I saw Tom Jones 44 years ago, with my high school “film club.” The club was just 6 seniors and our creative writing teacher. Our mill town high school wasn’t a culture haven but this young teacher was. He handwrote Irwin Shaw short stories onto “ditto sheets” because there was no budget for the books, started a literary magazine (I was the editor, naturally) took us to Shakespeare performances and — started the film club. At first we rented films (screened on a projector in his classroom) and then moved on to evening journeys “downtown” to local art houses. We saw LA STRADA and THE SEVENTH SEAL, SUNDAYS AND CYBELE and SHOOT THE PIANO PLAYER — and TOM JONES. The films were so intelligent, so clearly different from the “movies” we saw on our own; the theaters served espresso andeveryone was smoking. How sophisticated we felt!

This morning as I watched this nearly half-century old film – still funny and charming even though the playful sexual innuendo recalls a more tender time, that 18-year-old girl I’d been came back – all of her. I didn’t know whether to be sad — miss all that I was then – all that’s changed — lost — or just plain passed – or to be grateful for the remarkable kaleidoscope of experiences that my life has been. From the adventure of a 36 year old marriage to the joy of raising two of the most spectacular young men on the planet to presences at royal weddings and presidential inaugurations, travel all over the world and great music experiences to a gentle childhood with talents acknowledged and appreciated to memorable private moments at weddings, bar mitzvahs, graduations and other celebrations with family and friends, a lot has contributed to the wiser woman I am today. I know there’s no way to live the life I’ve lived – or any other – without losing some of the shiny stuff of youth but even so it’s a shock when awareness of those losses lands on you in the middle of an unambiguously optimistic movie 44 years old.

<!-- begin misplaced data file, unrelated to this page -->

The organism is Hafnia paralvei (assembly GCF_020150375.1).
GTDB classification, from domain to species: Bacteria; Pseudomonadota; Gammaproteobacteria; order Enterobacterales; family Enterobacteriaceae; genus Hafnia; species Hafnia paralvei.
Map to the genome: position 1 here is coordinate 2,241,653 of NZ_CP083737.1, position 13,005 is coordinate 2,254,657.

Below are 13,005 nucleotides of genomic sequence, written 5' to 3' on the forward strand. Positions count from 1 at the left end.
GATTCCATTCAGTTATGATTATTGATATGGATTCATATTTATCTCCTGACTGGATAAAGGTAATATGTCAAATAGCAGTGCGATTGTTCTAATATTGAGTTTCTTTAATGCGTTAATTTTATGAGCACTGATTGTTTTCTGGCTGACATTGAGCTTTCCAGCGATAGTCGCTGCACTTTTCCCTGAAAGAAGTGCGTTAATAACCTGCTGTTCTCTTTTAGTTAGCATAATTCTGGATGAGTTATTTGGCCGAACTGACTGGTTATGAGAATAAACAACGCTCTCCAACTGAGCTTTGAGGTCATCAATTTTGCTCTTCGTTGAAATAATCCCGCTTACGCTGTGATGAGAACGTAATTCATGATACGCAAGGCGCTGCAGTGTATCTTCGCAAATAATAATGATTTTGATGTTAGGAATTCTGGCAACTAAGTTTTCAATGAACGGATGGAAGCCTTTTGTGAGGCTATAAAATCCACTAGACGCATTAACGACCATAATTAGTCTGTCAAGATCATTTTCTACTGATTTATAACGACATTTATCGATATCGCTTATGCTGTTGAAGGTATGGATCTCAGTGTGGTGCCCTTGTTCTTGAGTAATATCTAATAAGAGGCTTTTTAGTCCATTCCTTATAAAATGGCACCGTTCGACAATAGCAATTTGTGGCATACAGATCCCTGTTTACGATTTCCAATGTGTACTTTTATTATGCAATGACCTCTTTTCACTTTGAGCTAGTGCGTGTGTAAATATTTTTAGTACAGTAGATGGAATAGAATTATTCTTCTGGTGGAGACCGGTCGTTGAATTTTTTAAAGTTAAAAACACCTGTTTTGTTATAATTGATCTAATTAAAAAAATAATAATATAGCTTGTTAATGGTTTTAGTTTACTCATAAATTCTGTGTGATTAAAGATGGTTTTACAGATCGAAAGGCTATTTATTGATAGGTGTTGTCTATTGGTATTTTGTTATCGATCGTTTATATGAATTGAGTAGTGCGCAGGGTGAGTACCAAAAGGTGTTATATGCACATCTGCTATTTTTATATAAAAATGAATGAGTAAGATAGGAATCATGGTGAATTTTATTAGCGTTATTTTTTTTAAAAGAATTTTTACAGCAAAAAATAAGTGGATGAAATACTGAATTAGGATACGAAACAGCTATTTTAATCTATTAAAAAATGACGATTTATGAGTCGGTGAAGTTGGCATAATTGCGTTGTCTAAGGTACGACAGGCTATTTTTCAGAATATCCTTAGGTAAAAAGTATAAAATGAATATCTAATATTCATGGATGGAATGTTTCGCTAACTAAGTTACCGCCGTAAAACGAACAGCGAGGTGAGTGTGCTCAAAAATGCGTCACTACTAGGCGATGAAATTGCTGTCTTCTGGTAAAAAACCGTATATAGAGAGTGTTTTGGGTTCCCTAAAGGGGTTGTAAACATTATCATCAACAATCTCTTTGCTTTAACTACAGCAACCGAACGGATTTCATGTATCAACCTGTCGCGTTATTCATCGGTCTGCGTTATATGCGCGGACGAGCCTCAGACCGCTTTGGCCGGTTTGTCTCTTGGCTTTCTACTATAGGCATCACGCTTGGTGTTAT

Here’s what I think: there isn’t a person on the planet (despite Edith Piaf) who has no regrets. Recalling days that seem idyllic is a privilege – many haven’t got many to recall. Sadness about the joys of the past emerges only from an accumulated reservoir of happiness that is a blessing in itself. As Auntie Mame used to say“Life is a banquet, and most poor sons of bitches are starving to death.” My sisters and I swore we would live by that.

I’ve tried – and I’m still trying. That’s why this blog is called Don’t Gel Too Soon. Wherever that 18 year old film fiend has gone, parts of her are still part of me – informing and enlivening the person I’ve become. The real challenge in this portion of my life is to hang onto the enthusiasm and curiosity of those years – never freezing in place. The last line in Tom Jones, one of my favorite anywhere, was written by John Dryden – way before movies or even radio. It still works though, and I offer its wisdom for us all. “Happy the man, and happy he alone, he who can call today his own; he who, secure within, can say, tomorrow do thy worst, for I have lived today.”

Big Birthday Memory #2: Home and Heartache

Home in DC
Home in DC

NOTE:  As I approach my 70th birthday, I’ll reprise a milestone post here each day until the end of May.  Today – from December 4, 2006.

Yeah, we’re home – and as usual it’s like walking into an electric fan. We landed, unpacked, did laundry, slept (until 3AM) then Rick went back to the airport for a fund-raising trip to California. I’m working on several major projects and wanting to organize for when the boys come home for the holidays. Grocery lists and activity planning in addition to many hours of business obligations.

Lots on my mind. Today a friend told me about the last conversation she had with her father and I was ambushed by a deluge of memories. It’s tough to come to terms with the loss of a parent. Both of mine have been gone for years and there isn’t a day I don’t think of them — and, often, wish I could ask them something – or tell them something — or just feel their love again. I haven’t felt this way in a long time and it surprised me. I just wasn’t expecting the intensity.

I once sent my dad the lyrics to a Judy Collins song about her father. It’s a wonderful evocation of the love between fathers and daughters and the bitter-sweet realization that one’s life will exceed that of a beloved parent. It’s what they’d wish for us but it’s complicated. Anyway there wasn’t a moment of my life when I doubted the love for and faith in me felt by both my parents.

There were also circumstances in my life that led me, in my memory at least, to be less attentive than I wanted to be. I think it will haunt me forever- times when finances or my own parental responsibilities kept me from visits; times when I let my dad tell me not to come because he didn’t want us to “see him like this.” — all those things we all wish we’d done differently. I am beginning to think that this is a real issue for me and one I’ve got to get some clarity about.